Man Called Ove Man Called Ove By Fredrick Backman
Not Open To Public
Saturday, January 17
3:00 pm at The Reader's Loft Bookstore


Read the "New York Times" bestseller that has taken the world by storm! 
In this charming debut ("People") from one of Sweden s most successful authors, a grumpy yet loveable man finds his solitary world turned on its head when a boisterous young family moves in next door. 
Meet Ove. He s a curmudgeon the kind of man who points at people he dislikes as if they were burglars caught outside his bedroom window. He has staunch principles, strict routines, and a short fuse. People call him the bitter neighbor from hell. But must Ove be bitter just because he doesn t walk around with a smile plastered to his face all the time? 
Behind the cranky exterior there is a story and a sadness. So when one November morning a chatty young couple with two chatty young daughters move in next door and accidentally flatten Ove s mailbox, it is the lead-in to a comical and heartwarming tale of unkempt cats, unexpected friendship, and the ancient art of backing up a U-Haul. All of which will change one cranky old man and a local residents association to their very foundations. 
A feel-good story in the spirit of "The Unlikely Pilgrimage of Harold Fry" and "Major Pettigrew s Last Stand," Fredrik Backman s novel about the angry old man next door is a thoughtful exploration of the profound impact one life has on countless others. If there was an award for Most Charming Book of the Year, this first novel by a Swedish blogger-turned-overnight-sensation would win hands down ("Booklist," starred review)."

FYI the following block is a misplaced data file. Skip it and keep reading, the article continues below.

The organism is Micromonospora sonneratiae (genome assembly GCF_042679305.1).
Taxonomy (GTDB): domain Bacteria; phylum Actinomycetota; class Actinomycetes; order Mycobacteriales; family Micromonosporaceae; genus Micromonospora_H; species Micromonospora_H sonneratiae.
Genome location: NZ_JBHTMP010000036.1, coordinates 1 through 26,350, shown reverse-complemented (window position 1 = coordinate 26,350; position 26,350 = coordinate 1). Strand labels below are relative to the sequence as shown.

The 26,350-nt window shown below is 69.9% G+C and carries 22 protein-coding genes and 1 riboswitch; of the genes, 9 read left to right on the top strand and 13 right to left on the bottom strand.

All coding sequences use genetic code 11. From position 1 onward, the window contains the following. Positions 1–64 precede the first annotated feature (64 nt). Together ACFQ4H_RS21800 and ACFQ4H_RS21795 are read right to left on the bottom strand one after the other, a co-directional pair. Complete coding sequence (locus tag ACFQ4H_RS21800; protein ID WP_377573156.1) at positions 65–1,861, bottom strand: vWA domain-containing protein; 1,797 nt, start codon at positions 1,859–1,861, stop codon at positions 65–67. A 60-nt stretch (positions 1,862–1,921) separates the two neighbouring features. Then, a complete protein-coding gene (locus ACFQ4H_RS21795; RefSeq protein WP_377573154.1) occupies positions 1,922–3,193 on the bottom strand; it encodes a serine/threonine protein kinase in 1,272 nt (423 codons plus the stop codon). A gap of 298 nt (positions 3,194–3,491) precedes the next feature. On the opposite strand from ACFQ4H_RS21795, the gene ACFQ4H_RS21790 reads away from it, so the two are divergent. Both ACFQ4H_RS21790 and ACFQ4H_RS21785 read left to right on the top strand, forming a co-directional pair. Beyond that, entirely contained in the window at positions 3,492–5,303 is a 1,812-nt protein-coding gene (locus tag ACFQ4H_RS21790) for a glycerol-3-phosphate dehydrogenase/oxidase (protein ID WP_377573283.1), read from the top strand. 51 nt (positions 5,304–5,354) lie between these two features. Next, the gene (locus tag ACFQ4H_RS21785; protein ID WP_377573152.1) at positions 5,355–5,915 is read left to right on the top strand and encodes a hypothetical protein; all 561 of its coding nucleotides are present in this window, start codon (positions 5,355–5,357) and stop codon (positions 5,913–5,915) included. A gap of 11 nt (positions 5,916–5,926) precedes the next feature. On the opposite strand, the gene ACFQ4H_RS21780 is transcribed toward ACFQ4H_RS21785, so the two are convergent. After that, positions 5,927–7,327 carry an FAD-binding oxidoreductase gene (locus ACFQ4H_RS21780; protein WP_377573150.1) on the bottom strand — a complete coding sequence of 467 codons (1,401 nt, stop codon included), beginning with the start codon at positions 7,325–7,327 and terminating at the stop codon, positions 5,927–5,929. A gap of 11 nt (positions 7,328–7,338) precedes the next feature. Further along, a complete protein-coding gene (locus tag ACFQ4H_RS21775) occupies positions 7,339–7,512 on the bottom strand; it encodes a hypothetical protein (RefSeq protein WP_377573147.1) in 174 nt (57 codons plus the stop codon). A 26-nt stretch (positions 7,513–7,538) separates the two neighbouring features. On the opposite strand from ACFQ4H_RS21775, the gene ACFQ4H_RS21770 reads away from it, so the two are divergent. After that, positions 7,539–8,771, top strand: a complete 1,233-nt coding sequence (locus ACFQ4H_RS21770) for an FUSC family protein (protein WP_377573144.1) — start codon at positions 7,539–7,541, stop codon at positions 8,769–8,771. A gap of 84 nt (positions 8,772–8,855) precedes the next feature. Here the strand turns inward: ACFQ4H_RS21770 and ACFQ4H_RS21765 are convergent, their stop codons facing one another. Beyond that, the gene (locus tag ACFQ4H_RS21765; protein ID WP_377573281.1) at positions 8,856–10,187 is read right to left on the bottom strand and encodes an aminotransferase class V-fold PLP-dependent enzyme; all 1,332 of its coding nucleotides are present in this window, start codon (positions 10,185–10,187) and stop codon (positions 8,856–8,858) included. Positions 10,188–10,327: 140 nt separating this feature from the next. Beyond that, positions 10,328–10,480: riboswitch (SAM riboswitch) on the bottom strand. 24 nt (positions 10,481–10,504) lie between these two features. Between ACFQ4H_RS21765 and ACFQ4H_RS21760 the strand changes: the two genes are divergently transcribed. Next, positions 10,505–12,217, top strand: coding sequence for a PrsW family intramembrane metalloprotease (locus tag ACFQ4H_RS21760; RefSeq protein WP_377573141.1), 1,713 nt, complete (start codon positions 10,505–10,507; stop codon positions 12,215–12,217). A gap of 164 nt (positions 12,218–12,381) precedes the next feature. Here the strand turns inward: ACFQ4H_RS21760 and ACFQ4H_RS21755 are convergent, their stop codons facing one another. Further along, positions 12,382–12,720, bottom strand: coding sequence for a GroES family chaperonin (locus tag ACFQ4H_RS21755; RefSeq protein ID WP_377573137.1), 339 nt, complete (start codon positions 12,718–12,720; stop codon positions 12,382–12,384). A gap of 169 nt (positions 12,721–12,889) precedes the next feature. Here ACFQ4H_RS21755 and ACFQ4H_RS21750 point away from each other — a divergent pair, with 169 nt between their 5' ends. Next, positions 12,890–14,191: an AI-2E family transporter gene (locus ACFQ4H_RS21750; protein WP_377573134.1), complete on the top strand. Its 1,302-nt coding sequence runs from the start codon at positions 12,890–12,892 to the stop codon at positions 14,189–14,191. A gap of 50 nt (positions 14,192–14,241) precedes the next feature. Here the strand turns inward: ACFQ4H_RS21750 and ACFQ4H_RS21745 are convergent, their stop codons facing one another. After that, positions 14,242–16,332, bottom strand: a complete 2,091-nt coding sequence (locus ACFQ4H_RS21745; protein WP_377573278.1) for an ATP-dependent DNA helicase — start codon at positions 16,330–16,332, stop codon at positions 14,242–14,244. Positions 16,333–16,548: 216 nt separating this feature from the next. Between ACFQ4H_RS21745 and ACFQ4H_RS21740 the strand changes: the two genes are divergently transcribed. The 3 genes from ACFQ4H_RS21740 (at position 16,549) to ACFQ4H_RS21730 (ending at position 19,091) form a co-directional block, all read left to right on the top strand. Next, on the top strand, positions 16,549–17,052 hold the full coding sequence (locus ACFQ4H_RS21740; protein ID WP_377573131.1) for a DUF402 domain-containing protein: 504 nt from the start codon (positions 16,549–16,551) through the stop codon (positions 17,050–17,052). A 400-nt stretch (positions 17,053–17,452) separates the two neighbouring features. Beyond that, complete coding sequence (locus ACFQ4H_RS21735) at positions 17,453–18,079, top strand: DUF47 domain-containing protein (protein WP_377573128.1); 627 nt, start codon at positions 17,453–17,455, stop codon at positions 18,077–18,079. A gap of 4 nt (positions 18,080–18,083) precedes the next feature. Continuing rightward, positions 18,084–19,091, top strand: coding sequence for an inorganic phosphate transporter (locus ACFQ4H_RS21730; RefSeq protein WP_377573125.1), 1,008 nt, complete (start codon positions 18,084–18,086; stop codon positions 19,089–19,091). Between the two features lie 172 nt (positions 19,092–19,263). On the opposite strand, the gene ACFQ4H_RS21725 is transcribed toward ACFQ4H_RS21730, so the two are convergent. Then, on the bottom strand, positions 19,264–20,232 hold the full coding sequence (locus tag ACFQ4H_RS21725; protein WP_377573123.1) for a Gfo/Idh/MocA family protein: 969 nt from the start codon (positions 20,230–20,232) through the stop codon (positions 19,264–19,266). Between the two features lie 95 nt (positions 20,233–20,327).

Man Called Ove Man Called Ove By Fredrick Backman
Not Open To Public
Saturday, January 17
3:00 pm at The Reader's Loft Bookstore


Read the "New York Times" bestseller that has taken the world by storm! 
In this charming debut ("People") from one of Sweden s most successful authors, a grumpy yet loveable man finds his solitary world turned on its head when a boisterous young family moves in next door. 
Meet Ove. He s a curmudgeon the kind of man who points at people he dislikes as if they were burglars caught outside his bedroom window. He has staunch principles, strict routines, and a short fuse. People call him the bitter neighbor from hell. But must Ove be bitter just because he doesn t walk around with a smile plastered to his face all the time? 
Behind the cranky exterior there is a story and a sadness. So when one November morning a chatty young couple with two chatty young daughters move in next door and accidentally flatten Ove s mailbox, it is the lead-in to a comical and heartwarming tale of unkempt cats, unexpected friendship, and the ancient art of backing up a U-Haul. All of which will change one cranky old man and a local residents association to their very foundations. 
A feel-good story in the spirit of "The Unlikely Pilgrimage of Harold Fry" and "Major Pettigrew s Last Stand," Fredrik Backman s novel about the angry old man next door is a thoughtful exploration of the profound impact one life has on countless others. If there was an award for Most Charming Book of the Year, this first novel by a Swedish blogger-turned-overnight-sensation would win hands down ("Booklist," starred review)."